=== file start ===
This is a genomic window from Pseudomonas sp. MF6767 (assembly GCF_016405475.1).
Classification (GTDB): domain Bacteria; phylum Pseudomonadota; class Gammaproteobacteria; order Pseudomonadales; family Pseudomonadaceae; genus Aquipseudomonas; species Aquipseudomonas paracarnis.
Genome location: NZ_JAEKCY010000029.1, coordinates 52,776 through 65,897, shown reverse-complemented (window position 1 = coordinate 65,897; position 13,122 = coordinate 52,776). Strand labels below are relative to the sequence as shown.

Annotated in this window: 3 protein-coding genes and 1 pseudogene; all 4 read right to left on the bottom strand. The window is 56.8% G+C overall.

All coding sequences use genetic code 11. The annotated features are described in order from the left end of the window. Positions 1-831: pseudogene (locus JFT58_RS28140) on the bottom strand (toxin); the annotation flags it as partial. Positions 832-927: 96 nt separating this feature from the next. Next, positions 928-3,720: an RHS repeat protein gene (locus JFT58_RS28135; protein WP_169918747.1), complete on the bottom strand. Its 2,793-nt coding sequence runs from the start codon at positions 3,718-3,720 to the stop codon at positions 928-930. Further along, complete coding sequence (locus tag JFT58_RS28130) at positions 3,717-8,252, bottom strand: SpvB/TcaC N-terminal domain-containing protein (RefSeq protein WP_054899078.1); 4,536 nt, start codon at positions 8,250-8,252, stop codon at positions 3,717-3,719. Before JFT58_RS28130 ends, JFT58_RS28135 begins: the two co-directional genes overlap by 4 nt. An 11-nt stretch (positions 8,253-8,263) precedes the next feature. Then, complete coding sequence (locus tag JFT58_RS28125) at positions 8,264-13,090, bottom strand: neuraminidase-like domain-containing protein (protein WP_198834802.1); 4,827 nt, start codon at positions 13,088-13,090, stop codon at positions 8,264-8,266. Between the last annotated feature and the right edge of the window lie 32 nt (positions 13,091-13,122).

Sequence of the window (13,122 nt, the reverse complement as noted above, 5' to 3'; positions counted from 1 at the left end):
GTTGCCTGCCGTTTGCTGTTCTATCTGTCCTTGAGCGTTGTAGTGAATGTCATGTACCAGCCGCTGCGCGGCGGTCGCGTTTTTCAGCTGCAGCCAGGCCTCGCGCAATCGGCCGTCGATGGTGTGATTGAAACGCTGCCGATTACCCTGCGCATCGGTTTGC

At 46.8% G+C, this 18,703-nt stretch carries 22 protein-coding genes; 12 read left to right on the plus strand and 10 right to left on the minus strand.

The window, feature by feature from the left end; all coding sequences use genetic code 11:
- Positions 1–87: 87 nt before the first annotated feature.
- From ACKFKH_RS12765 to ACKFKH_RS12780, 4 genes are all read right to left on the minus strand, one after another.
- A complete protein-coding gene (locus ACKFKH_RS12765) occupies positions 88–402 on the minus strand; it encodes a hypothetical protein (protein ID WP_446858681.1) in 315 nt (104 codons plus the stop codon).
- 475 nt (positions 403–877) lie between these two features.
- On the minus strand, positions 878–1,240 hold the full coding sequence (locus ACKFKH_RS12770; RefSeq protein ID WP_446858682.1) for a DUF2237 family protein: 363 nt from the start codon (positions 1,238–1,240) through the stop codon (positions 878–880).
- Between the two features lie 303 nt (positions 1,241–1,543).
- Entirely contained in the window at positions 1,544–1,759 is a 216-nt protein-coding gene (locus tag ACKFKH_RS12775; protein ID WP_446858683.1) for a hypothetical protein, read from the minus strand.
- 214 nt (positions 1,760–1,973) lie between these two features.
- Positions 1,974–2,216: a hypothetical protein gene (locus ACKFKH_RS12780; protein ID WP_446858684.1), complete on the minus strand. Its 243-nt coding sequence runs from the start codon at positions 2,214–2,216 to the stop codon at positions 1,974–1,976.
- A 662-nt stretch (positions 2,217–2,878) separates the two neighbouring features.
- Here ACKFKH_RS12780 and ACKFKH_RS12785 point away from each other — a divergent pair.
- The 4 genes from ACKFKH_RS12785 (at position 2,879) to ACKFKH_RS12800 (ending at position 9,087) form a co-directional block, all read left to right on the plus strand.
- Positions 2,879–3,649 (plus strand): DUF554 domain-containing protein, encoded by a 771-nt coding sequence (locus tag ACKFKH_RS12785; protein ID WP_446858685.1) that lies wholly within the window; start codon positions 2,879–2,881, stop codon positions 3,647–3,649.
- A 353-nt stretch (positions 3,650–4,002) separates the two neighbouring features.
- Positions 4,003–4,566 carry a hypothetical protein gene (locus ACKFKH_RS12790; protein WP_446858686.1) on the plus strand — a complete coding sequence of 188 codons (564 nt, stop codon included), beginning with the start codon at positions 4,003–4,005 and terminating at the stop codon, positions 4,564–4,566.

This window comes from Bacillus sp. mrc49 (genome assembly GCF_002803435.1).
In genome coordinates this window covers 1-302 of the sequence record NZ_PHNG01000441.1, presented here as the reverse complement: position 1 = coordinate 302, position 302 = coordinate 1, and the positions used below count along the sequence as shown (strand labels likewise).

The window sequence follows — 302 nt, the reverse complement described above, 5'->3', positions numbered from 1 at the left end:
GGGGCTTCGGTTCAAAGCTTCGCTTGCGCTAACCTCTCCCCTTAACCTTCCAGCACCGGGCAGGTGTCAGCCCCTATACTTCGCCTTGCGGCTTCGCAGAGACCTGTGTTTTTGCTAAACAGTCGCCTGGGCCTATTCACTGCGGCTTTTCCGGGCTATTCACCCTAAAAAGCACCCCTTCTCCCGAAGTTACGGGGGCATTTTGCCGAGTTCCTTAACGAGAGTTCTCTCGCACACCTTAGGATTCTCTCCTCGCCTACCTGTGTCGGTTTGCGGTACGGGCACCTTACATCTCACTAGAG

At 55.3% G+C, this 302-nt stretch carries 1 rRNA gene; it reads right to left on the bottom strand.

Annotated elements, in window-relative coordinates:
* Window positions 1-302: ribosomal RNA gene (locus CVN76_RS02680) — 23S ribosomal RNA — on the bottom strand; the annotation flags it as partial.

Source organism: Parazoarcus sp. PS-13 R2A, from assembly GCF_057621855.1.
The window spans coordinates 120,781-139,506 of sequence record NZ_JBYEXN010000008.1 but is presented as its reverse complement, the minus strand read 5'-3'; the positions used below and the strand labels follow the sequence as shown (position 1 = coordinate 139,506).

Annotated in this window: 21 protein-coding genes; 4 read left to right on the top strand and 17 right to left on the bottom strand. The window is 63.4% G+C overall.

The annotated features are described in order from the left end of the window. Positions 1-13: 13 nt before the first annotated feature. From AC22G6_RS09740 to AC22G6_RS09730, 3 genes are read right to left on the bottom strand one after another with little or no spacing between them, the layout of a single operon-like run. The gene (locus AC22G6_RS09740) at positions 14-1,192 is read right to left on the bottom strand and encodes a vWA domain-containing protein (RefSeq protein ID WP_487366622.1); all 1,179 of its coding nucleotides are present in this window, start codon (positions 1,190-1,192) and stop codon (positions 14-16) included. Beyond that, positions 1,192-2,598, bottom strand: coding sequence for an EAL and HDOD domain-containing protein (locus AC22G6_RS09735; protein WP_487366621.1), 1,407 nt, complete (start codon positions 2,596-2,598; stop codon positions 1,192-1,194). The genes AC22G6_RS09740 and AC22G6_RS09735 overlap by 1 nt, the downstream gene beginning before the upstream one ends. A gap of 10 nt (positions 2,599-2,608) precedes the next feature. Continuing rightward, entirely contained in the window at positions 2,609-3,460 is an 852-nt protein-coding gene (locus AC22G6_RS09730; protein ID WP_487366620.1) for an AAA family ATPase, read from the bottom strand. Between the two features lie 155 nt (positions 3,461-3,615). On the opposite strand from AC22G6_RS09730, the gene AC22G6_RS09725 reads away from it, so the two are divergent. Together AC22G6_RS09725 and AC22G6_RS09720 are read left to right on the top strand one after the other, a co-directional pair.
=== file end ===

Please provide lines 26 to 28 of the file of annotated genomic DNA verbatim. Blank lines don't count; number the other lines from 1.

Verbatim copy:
In genome coordinates this window covers 1-302 of the sequence record NZ_PHNG01000441.1, presented here as the reverse complement: position 1 = coordinate 302, position 302 = coordinate 1, and the positions used below count along the sequence as shown (strand labels likewise).

The window sequence follows — 302 nt, the reverse complement described above, 5'->3', positions numbered from 1 at the left end:
GGGGCTTCGGTTCAAAGCTTCGCTTGCGCTAACCTCTCCCCTTAACCTTCCAGCACCGGGCAGGTGTCAGCCCCTATACTTCGCCTTGCGGCTTCGCAGAGACCTGTGTTTTTGCTAAACAGTCGCCTGGGCCTATTCACTGCGGCTTTTCCGGGCTATTCACCCTAAAAAGCACCCCTTCTCCCGAAGTTACGGGGGCATTTTGCCGAGTTCCTTAACGAGAGTTCTCTCGCACACCTTAGGATTCTCTCCTCGCCTACCTGTGTCGGTTTGCGGTACGGGCACCTTACATCTCACTAGAG